I'm a Cyborg
However, while the TrueHD track provides a solid aural experience, I did find that the overall volume was somewhat lower than the DTS-HD track. It's long been known that DTS tracks a bit louder than the Dolby equivalents, but I thought we'd seen the last of that with supposed 'lossless' audio. I guess it could be down to the fact that I'm only hearing the Core track, but I have no way of confirming that. Either way, the DTS track only really sounded louder, not ‘better’ (if that makes sense). Maybe Tartan should just have provided PCM instead of two lossless tracks? Who knows?

In any event, I'm a Cyborg features an impressive soundtrack that is quite similar in tone to the director's last film, Lady Vengeance. There's plenty of 'ornate', even upbeat string music; in fact, Jo Yeong-wook’s score is probably the standout element of the entire mix. The audio is generally more front-orientated than Park's previous films, with lots of clear and centred dialogue and less aggressive utilisation of the rears and LFE channel. However, one of the more aurally impressive moments occurs when Young-goon undergoes a startling metamorphosis into a machine-gun fingered killing machine and starts spraying the hospital wards with bullets, which can be heard from all angles. I wouldn’t say that either track (TrueHD or DTS-HD) is up there with the best, but they do provide an enjoyable listening experience.

 I'm a Cyborg


First up is an exclusive interview with director Park Chan-wook, filmed at London's Barbican Centre. The interview is conducted in Korean with a translator communicating the moderator's questions to the director, which means that the hour-long runtime is actually slightly misleading. With that said, it's still a pretty decent length for an interview, and if you can get past the slightly odd set-up Park reveals some interesting snippets of info. In addition to answering questions from the moderator, Park also fields some from the audience, which is a nice touch.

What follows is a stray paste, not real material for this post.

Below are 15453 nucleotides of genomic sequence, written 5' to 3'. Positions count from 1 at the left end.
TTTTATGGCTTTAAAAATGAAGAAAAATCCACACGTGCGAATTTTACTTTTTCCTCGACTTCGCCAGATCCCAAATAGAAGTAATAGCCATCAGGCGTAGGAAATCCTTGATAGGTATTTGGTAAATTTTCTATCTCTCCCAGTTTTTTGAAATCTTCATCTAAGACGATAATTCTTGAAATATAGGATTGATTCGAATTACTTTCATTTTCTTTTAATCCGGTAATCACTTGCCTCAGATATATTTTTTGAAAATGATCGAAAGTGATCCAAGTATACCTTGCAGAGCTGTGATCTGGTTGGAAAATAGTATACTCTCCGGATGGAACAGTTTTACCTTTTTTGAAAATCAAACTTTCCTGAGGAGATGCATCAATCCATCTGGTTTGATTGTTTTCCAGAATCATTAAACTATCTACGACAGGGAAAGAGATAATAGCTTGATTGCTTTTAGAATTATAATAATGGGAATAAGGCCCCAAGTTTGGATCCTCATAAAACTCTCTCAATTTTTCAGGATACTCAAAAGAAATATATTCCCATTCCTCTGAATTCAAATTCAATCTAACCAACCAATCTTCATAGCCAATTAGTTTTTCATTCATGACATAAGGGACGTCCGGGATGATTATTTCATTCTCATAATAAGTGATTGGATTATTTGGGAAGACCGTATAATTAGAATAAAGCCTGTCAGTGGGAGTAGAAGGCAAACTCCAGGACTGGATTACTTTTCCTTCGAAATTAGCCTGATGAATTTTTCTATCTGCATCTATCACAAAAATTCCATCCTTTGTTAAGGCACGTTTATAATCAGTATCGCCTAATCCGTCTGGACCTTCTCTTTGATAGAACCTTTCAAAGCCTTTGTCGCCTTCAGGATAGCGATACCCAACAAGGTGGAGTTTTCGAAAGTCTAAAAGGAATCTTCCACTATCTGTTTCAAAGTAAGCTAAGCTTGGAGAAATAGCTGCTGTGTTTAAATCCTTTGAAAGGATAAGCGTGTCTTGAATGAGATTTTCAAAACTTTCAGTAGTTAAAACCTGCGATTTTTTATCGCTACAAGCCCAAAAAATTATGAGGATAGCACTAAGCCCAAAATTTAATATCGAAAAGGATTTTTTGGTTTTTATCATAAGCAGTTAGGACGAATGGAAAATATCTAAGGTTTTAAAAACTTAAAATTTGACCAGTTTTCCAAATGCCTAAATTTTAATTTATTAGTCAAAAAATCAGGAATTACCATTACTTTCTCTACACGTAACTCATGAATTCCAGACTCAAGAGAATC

A 'Making of' documentary comes next, following a similar path to that of the in-depth Oldboy documentary found in the Vengeance Trilogy boxed set. By this I mean that we're shown the cast and crew hard at work on the set in a documentary fashion, rather than lots of talking heads interviews complete with voice-over (as is customary in most Hollywood promotional featurettes). Unfortunately the documentary is nowhere near as comprehensive as the one featured in the aforementioned boxed set, but it does provide some insight into the creative process.

 I'm a Cyborg
A music video for Rain's 'With U' follows. The music video is great if you like cheesy Korean pop, but unfortunately I don't. I'm not familiar with Rain as a artist, but I am reliably informed his popularity extends far beyond his native Korea. Apparently he's massive in Thailand, at least according to a relative who just returned from a year-long teaching post. I’ll have to take her word for it...

The film's theatrical and teaser trailers round things off, again presented in standard definition and looking more than a little ropey.  It's nice that the trailers are included, but couldn't a better source be found? Actually, come to think of it, couldn't we have them in high-definition?

 I'm a Cyborg


I'm a Cyborg is about as far removed from director Park's previous body of work as you can imagine, but it's still a great little film in that quirky, Korean way. This Blu-ray Disc is a little light on bonus features, but the solid A/V presentation goes some way towards redressing the balance. After all, most of us buy these discs to watch the films, not hours of additional material (well at least I do). At any rate this is currently the only Blu-ray release of the film that I know of, so if you're after another next-gen slice of Park Chan-wook magic, look no further. Bring on the Blu-ray release of Lady Vengeance!

* Note: The above images are taken from the Blu-ray release and resized for the page. Full-resolution captures are available by clicking individual images, but due to .jpg compression they are not necessarily representative of the quality of the transfer.